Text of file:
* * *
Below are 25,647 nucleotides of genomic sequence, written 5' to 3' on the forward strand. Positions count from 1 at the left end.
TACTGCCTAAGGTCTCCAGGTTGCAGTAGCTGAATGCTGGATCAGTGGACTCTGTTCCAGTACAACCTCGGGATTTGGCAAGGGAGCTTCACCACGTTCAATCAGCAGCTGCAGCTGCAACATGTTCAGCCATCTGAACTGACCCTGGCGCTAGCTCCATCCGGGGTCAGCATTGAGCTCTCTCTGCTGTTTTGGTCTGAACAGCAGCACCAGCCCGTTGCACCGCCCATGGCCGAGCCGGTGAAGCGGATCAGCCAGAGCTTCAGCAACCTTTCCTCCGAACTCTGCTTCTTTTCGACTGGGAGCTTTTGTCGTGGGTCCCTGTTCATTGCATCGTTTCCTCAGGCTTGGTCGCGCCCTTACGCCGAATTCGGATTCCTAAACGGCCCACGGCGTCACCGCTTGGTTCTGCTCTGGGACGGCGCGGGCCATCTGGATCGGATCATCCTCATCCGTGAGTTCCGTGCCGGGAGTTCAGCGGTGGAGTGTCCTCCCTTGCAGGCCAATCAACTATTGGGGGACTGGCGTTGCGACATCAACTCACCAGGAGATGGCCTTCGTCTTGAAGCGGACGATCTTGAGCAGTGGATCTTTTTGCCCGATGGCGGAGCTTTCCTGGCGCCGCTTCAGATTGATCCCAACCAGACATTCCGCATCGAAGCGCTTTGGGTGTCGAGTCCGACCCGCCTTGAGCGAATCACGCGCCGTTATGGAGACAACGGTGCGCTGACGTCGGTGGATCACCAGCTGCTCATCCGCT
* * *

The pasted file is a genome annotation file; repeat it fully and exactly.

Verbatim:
Below are 25,647 nucleotides of genomic sequence, written 5' to 3' on the forward strand. Positions count from 1 at the left end.
TACTGCCTAAGGTCTCCAGGTTGCAGTAGCTGAATGCTGGATCAGTGGACTCTGTTCCAGTACAACCTCGGGATTTGGCAAGGGAGCTTCACCACGTTCAATCAGCAGCTGCAGCTGCAACATGTTCAGCCATCTGAACTGACCCTGGCGCTAGCTCCATCCGGGGTCAGCATTGAGCTCTCTCTGCTGTTTTGGTCTGAACAGCAGCACCAGCCCGTTGCACCGCCCATGGCCGAGCCGGTGAAGCGGATCAGCCAGAGCTTCAGCAACCTTTCCTCCGAACTCTGCTTCTTTTCGACTGGGAGCTTTTGTCGTGGGTCCCTGTTCATTGCATCGTTTCCTCAGGCTTGGTCGCGCCCTTACGCCGAATTCGGATTCCTAAACGGCCCACGGCGTCACCGCTTGGTTCTGCTCTGGGACGGCGCGGGCCATCTGGATCGGATCATCCTCATCCGTGAGTTCCGTGCCGGGAGTTCAGCGGTGGAGTGTCCTCCCTTGCAGGCCAATCAACTATTGGGGGACTGGCGTTGCGACATCAACTCACCAGGAGATGGCCTTCGTCTTGAAGCGGACGATCTTGAGCAGTGGATCTTTTTGCCCGATGGCGGAGCTTTCCTGGCGCCGCTTCAGATTGATCCCAACCAGACATTCCGCATCGAAGCGCTTTGGGTGTCGAGTCCGACCCGCCTTGAGCGAATCACGCGCCGTTATGGAGACAACGGTGCGCTGACGTCGGTGGATCACCAGCTGCTCATCCGCT